Gordon Taylor will stand down as the chief executive of the Professional Footballers’ Association by the end of the season.
He has set out plans for his departure in a letter to union members.
Taylor, who became PFA chief executive in 1981, announced last year he would stand down once an independent review of the organisation was complete.
The union has faced renewed criticism in recent weeks over its record on supporting former players suffering from dementia, in the wake of Nobby Stiles’ death and Sir Bobby Charlton’s diagnosis with the condition.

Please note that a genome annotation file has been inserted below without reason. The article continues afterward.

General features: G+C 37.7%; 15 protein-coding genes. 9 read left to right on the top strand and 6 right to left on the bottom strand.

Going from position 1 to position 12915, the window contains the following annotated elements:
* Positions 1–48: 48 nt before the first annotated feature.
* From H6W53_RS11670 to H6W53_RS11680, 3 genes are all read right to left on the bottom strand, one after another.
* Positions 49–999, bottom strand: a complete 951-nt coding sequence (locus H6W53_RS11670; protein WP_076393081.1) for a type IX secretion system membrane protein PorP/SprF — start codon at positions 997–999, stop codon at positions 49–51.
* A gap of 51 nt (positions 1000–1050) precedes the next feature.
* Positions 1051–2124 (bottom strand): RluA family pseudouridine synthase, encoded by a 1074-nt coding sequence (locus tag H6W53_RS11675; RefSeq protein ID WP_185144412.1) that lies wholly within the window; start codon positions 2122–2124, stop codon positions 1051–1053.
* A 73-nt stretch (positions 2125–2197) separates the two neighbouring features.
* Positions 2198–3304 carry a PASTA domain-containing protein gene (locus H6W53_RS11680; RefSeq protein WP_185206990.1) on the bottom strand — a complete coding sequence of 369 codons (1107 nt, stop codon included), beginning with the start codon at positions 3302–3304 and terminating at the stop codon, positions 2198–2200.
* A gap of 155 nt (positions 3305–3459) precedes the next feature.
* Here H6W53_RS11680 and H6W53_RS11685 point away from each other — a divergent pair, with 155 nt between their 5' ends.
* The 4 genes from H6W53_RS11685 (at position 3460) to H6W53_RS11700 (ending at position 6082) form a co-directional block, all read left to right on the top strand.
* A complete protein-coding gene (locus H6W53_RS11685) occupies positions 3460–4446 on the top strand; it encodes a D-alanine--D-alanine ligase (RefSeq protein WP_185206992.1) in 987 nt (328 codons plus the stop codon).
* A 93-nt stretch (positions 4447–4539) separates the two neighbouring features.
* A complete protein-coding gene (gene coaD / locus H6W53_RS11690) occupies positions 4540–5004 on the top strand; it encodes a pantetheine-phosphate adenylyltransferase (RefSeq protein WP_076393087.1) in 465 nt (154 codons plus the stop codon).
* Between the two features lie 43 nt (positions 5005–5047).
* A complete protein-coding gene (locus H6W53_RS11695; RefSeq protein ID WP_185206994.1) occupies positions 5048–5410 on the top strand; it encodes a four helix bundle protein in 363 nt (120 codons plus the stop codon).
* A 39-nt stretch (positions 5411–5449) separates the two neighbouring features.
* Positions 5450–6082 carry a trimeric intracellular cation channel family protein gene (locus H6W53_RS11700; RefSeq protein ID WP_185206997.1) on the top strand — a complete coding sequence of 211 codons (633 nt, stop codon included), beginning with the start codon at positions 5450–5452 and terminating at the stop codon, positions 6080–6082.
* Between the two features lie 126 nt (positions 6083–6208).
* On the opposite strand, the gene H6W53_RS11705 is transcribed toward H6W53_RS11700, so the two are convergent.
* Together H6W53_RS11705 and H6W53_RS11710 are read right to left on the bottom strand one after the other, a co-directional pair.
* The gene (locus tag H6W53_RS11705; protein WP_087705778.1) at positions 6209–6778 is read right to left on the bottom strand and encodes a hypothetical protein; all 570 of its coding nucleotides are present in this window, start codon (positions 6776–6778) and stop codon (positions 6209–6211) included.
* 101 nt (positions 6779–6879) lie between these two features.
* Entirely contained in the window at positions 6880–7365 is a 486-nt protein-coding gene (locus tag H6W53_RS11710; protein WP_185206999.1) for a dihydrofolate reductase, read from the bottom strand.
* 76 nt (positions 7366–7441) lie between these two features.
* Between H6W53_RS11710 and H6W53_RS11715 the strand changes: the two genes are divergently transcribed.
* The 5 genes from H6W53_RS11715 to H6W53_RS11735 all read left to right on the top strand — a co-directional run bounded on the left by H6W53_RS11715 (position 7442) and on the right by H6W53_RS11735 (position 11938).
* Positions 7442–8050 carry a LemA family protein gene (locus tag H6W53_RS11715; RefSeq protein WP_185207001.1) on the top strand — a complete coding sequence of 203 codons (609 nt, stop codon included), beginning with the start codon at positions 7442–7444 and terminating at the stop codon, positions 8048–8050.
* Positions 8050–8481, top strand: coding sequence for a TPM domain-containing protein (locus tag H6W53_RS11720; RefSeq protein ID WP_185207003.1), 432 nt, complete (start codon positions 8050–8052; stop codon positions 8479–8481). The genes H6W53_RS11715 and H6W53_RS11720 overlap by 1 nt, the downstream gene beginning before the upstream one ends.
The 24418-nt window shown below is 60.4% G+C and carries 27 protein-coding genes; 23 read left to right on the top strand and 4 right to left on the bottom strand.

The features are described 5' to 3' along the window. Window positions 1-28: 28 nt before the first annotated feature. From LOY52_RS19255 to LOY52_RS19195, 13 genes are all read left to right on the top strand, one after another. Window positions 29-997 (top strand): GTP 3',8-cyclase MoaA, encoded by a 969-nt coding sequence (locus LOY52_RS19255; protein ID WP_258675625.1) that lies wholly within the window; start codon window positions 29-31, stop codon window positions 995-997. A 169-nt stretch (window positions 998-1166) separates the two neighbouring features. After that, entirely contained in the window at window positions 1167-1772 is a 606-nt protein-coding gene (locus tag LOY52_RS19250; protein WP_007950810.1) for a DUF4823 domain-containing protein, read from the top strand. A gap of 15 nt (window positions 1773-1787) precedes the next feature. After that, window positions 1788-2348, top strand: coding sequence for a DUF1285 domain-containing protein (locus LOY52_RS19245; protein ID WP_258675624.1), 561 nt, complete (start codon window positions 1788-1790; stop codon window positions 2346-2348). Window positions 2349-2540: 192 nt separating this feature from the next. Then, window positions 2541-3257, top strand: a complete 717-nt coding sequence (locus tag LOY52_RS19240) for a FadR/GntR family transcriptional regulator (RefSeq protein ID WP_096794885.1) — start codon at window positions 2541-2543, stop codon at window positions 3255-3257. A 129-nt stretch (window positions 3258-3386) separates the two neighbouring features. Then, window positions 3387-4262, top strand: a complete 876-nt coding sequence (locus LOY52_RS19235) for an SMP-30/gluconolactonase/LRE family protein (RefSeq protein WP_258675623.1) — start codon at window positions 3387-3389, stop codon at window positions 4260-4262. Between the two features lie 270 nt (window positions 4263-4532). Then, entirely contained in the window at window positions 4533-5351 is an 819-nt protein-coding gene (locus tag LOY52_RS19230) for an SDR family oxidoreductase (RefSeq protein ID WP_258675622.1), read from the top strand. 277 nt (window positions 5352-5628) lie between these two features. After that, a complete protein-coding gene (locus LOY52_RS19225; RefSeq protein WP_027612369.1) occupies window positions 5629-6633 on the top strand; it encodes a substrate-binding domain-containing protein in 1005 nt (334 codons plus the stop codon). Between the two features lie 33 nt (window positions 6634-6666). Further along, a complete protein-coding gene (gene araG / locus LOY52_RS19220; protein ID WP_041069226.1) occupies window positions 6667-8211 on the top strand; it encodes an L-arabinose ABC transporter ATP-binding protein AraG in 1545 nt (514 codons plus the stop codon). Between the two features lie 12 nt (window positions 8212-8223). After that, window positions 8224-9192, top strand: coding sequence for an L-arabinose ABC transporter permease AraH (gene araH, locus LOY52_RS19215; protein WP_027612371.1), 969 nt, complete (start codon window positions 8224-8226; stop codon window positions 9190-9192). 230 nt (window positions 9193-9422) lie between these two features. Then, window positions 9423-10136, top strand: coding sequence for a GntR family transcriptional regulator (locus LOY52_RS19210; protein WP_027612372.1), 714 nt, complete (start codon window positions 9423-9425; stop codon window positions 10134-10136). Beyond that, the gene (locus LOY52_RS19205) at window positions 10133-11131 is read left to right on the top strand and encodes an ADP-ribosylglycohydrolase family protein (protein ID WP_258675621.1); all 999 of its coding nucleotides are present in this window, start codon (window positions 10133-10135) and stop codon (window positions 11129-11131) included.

In the letter, the contents of which were first reported by the Telegraph, Taylor says: “As I announced at our previous AGM, now that the independent review process has completed, I too will step down, by the end of the current season. A new chief executive will be elected following the recruitment procedure recommended by the independent review, and we have already made substantial progress in that direction. I will of course be available in the future whenever needed to support the PFA.”